Surprise surprise, first post in over a month! I am home on liberty right now and I can say I am thriving at OCS. Mentally it has not been too challenging, academically I’m doing fine, and I’ve been keeping up fine on the physical training. I got a PR 289 initial PFT and today got a 275 on the intermediate PFT. I lost 3 pullups in the last month! I’ve been surprised how infrequently we do pull-up workouts. The whole platoon has been sick with the seasonal colds and flu going around this whole week, so everyone has been hacking up phlegm, sluggish, feverish and fatigued. Regardless, we all passed the PFT today. Yay Delta 2.
Some random thoughts:
I have enjoyed lots of the things we do at OCS, luckily! Almost every day I enjoy some aspect of our training. My favorite things so far have been individual runs and Marine Corps history classes.
I love getting letters in the mail, but don’t send food! And don’t ask about OCS in letters to candidates, they probably won’t have time to respond. Just write about walking your dog or taking my little cousin to the zoo or something random–the more your letter takes my mind off of the daily challenges, the better!
The physical training stuff posted on this site (which I followed) is spot on. Running is important, but all around fitness is the name of the game. We do way more pushups than I imagined though. My shoulders and chest are pretty sore.
OCS destroys your feet. Blisters, swelling, shin splints, tendinitis, is the name of the game. For everyone. Come with good inserts for your boots.
They pass out ibuprofen like it is candy.
Pain tolerance can be built. Mine is growing.
I am getting enough to eat–they are being pretty smart about getting the candidates a sufficient diet. (I haven’t lost any weight really but some men have lost 15 lbs already.)
I said enough to eat, not all-you-can-eat…
Sleep deprivation is the hardest thing about OCS I think. To get 6 hours of sleep a night is a luxury. Often you’ll get 4 nonsequential hours of sleep a night, then run 5 miles the next morning, drill, have classes, etc etc all day and just have to push through. Gotta stay motivated! At 22 years of age, it is something you can do though. I’m actually one of the youngest if not the youngest in the platoon, most are not immediate college grads. Lots of 24s, 25s.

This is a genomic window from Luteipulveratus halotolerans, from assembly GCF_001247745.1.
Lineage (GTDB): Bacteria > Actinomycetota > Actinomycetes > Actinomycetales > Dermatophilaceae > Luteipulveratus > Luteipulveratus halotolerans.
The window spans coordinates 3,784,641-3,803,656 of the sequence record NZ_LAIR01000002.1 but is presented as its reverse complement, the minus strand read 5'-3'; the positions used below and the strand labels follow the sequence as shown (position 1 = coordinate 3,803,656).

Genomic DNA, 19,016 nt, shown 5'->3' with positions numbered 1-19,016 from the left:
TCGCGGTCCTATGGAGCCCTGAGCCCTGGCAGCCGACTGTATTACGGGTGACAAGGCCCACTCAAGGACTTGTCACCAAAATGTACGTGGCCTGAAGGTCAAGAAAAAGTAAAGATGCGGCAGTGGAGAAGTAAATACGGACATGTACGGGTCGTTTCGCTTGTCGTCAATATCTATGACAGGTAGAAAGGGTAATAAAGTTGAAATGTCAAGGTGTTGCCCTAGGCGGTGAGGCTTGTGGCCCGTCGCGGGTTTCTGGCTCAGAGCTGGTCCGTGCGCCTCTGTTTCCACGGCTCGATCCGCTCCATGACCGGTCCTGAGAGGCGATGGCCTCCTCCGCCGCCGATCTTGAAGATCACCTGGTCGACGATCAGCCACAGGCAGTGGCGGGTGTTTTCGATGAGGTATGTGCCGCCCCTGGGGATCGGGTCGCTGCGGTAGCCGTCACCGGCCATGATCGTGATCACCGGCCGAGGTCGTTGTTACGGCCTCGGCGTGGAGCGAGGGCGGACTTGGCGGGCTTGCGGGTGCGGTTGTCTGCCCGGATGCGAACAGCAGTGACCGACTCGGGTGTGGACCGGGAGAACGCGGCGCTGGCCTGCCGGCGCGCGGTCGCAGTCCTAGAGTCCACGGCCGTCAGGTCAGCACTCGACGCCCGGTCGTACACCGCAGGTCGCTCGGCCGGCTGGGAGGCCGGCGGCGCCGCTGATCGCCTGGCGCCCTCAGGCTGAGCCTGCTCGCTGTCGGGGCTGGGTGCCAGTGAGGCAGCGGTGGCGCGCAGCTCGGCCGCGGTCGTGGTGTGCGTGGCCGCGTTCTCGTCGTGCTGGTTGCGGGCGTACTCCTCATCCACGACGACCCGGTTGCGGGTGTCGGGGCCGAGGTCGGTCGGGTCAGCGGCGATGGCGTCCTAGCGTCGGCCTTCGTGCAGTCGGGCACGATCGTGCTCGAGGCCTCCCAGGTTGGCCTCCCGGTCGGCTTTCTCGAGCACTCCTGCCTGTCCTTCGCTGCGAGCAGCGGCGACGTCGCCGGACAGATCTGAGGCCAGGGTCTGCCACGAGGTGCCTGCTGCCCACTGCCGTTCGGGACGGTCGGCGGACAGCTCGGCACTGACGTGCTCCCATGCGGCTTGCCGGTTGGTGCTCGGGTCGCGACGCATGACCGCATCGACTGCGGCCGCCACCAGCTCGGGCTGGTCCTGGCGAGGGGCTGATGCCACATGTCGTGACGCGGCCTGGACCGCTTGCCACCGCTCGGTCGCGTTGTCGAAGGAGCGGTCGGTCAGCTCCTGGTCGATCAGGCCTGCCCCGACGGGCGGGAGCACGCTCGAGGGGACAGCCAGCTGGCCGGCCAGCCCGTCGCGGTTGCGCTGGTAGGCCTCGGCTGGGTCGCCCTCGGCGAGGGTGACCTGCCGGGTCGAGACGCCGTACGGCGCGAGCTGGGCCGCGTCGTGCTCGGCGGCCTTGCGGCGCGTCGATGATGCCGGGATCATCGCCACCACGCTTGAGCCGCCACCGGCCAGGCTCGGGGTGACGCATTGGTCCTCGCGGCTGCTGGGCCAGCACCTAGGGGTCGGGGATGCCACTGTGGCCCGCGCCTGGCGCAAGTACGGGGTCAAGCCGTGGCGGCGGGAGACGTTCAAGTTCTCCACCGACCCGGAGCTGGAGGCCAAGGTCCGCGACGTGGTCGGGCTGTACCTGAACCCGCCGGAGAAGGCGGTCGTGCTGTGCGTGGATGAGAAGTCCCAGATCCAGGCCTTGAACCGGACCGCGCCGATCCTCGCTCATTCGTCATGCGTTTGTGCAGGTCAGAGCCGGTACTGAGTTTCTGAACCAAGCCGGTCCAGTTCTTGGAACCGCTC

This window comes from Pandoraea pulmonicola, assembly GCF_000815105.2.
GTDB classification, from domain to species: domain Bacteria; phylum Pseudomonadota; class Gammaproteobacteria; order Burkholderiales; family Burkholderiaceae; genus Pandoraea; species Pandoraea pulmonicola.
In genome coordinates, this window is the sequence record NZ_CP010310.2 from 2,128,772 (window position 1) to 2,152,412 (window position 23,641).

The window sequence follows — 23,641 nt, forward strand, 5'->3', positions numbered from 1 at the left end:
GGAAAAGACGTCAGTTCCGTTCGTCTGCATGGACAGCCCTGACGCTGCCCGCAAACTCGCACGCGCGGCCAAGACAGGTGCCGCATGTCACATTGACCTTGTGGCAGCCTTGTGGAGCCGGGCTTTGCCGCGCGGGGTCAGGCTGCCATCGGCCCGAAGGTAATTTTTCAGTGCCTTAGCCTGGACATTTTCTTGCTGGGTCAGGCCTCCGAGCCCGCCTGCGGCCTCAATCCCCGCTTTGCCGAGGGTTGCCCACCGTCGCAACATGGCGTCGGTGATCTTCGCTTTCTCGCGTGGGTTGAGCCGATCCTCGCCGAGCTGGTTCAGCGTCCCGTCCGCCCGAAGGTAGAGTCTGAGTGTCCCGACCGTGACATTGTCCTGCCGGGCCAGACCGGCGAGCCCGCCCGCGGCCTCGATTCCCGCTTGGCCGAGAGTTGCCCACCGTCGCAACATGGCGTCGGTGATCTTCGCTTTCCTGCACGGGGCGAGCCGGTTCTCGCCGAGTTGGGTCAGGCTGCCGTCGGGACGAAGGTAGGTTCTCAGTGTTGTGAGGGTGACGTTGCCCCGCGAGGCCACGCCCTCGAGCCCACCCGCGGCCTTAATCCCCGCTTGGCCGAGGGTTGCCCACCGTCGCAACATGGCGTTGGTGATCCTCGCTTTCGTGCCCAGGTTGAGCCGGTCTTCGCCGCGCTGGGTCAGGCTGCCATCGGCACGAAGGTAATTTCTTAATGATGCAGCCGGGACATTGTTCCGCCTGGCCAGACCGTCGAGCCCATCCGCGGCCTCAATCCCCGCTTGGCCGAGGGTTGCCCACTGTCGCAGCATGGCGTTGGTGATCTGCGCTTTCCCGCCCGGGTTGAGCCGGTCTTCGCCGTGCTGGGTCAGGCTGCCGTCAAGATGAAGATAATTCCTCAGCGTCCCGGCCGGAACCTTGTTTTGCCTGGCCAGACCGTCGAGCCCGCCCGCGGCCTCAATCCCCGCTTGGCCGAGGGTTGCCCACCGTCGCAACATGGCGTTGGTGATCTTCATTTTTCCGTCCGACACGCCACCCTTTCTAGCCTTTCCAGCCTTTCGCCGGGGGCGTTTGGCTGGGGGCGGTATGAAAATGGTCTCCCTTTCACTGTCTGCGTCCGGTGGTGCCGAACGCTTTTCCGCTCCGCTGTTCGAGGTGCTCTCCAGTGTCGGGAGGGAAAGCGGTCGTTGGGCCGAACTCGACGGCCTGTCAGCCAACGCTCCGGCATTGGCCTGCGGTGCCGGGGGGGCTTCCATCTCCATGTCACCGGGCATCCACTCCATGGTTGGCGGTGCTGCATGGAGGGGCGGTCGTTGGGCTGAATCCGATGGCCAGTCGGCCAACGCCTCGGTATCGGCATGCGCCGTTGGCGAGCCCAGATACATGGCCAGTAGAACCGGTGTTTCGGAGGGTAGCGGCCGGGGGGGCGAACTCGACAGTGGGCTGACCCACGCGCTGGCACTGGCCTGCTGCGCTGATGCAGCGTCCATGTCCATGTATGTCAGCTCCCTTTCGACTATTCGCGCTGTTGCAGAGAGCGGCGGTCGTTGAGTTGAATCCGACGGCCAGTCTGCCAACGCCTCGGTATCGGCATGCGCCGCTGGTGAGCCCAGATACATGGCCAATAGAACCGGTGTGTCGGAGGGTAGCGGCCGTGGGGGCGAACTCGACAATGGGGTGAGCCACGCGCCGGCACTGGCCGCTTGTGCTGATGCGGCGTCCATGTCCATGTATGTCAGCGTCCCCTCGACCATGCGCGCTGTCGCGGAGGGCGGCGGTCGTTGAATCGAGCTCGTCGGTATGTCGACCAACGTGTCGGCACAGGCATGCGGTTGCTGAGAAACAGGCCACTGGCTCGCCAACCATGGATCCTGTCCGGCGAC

Liberty is a blessing and a challenge–you get 24 hours or so off to go home (in my case) and eat and relax then you’re expected to turn around and “flip the switch” and be ready to roll again when it’s over.
Everything is a test.
Lots of OCC-202 attendees know my blog–thanks for letting me know you read it, and GOOD LUCK my brothers.
You’re always being watched and evaluated.
The ethical standards of the Marine Corps are honorable, inspirational, and traditional/conservative. The standards and morals this organization preaches and stands by unapologetically are refreshing in this world of political correctness and wishy-washy moral relativism.
The chaplain at OCS is a great source of encouragement and truly cares about all the candidates and their well-being. If the candidates don’t have anywhere to go on liberty, he has a house set up just as a hang out spot and gives away free food etc to any candidate who stops by.
I can’t wait until it’s over but I can see myself missing many aspects of OCS.
I’m tired and going to bed.
Prayers and letters appreciated.